No sense getting into the chromite business without having China on your radar, according to KWG Resources.
With more than half of the world’s ferrochrome is being consumed by the People’s Republic, Moe Lavigne, vice-president of exploration and development for the Toronto junior miner, said it’s a no-brainer that his exploration firm would strike a deal with a Chinese railroad engineering outfit to investigate the economics of a Ring of Fire railroad.
KWG announced on Nov. 24 a three-year agreement with China Railway First Survey and Design Institute to conduct, what amounts to, a pre-feasibility study of KWG’s long-standing plans for an ore-haul railway from northwestern Ontario to the James Bay region to haul out chromite for processing.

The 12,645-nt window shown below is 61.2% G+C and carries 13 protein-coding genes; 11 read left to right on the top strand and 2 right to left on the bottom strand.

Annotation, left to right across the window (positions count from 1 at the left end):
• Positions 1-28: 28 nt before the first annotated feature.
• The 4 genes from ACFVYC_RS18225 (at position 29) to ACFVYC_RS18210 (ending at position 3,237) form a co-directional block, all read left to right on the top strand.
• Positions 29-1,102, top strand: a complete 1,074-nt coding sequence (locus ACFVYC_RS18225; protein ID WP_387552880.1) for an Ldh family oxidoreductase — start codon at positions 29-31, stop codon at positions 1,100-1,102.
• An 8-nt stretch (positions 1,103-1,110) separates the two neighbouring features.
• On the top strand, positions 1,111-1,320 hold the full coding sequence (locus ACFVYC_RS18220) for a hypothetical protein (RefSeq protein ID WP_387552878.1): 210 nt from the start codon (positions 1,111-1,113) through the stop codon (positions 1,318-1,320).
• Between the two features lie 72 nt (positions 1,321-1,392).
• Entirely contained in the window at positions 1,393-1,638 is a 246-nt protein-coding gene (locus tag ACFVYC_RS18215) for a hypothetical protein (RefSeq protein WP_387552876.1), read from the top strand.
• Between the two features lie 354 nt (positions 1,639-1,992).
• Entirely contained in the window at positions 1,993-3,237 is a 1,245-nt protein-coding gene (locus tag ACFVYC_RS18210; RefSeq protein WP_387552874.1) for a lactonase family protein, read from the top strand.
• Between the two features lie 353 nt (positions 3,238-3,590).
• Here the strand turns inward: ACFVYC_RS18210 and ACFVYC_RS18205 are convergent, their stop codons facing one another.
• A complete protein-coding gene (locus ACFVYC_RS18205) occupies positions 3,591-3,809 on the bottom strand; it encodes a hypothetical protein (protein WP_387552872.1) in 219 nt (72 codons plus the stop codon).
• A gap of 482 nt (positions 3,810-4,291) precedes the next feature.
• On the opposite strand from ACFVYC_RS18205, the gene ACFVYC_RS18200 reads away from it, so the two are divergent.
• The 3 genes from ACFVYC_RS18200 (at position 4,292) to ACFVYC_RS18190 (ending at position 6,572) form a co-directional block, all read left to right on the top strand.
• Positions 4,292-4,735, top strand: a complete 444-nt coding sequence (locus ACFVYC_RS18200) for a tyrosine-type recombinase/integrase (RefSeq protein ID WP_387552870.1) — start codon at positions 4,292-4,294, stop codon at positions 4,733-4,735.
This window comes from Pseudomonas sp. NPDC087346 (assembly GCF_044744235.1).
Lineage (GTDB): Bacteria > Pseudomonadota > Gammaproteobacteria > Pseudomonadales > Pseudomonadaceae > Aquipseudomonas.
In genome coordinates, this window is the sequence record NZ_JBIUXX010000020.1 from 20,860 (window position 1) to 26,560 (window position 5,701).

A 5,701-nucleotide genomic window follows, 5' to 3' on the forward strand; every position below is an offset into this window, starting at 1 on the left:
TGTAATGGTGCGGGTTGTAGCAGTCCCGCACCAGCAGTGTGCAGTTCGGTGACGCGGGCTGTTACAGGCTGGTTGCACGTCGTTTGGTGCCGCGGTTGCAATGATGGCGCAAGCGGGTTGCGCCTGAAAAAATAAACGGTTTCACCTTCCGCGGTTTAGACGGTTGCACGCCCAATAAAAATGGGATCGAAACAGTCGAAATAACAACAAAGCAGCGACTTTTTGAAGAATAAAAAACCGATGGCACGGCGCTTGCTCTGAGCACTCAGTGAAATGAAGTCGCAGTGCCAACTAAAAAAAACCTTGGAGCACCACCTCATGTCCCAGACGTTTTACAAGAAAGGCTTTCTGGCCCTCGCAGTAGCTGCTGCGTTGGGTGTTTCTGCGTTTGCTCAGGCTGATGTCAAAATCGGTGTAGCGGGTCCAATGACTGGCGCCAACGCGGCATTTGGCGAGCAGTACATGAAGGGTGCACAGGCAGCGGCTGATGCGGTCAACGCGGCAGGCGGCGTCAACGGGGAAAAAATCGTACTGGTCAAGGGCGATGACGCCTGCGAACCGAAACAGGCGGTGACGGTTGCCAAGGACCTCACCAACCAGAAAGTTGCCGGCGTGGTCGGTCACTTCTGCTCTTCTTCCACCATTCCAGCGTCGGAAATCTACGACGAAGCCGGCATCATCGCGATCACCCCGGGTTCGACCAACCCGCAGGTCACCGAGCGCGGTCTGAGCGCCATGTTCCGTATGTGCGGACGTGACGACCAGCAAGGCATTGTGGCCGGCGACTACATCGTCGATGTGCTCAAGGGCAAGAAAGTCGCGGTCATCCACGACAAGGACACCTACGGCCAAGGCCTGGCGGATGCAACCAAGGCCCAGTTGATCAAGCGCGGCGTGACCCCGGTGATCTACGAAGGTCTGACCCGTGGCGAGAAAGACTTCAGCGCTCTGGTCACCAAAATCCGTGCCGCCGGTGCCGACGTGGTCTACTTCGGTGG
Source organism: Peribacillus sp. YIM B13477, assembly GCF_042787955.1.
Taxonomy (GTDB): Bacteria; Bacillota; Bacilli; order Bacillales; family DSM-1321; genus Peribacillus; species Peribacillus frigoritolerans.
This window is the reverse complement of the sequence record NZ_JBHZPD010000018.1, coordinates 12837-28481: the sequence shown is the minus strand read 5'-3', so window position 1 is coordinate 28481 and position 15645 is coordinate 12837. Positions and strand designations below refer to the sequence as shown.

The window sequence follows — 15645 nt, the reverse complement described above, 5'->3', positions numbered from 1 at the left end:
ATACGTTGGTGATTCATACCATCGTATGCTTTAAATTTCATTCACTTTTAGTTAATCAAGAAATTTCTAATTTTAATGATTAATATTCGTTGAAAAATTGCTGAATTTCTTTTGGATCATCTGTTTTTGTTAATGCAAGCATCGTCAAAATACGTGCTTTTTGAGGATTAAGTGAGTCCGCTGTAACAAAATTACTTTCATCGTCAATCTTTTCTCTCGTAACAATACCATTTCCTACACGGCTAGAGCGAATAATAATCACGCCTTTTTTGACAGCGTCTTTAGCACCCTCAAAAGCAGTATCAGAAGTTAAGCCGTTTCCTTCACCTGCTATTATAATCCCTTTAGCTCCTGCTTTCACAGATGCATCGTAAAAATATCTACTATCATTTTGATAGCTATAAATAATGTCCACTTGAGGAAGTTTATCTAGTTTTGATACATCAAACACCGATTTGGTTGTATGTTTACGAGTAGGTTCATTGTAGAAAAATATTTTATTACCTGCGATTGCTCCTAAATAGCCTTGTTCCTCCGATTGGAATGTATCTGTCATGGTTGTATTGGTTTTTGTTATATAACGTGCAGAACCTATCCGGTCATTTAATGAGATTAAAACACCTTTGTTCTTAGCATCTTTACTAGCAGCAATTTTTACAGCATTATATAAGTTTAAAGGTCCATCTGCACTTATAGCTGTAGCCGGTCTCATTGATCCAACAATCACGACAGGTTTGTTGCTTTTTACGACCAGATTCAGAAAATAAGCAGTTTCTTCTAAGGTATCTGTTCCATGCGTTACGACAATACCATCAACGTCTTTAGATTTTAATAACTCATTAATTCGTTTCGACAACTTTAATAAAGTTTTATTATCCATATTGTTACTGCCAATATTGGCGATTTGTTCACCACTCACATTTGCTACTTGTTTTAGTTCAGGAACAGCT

The company claim-staked a 340-kilometre long route running from the CN main line into the mineral belt and to KWG’s Big Daddy chromite deposit, of which it owns a 30 per cent share with Noront Resources.
Talks with Chinese interests about chromite off-take agreements is a discussion that KWG has been having for “many years” without gaining much traction until about two months ago, said Lavigne.
The Chinese government wants its state-owned railway engineering companies to do more international work.
“One of our contacts in China called us,” said Lavigne. “That’s what precipitated this.”
With no interest from Canada’s major railways on financing and constructing a Ring of Fire line, KWG hopes they’ve opened a door to eventually secure capital from Beijing.
In return, they would guarantee the globe’s biggest economy a 100-year supply from the world’s largest chromite reserve to feed their stainless steel industry.
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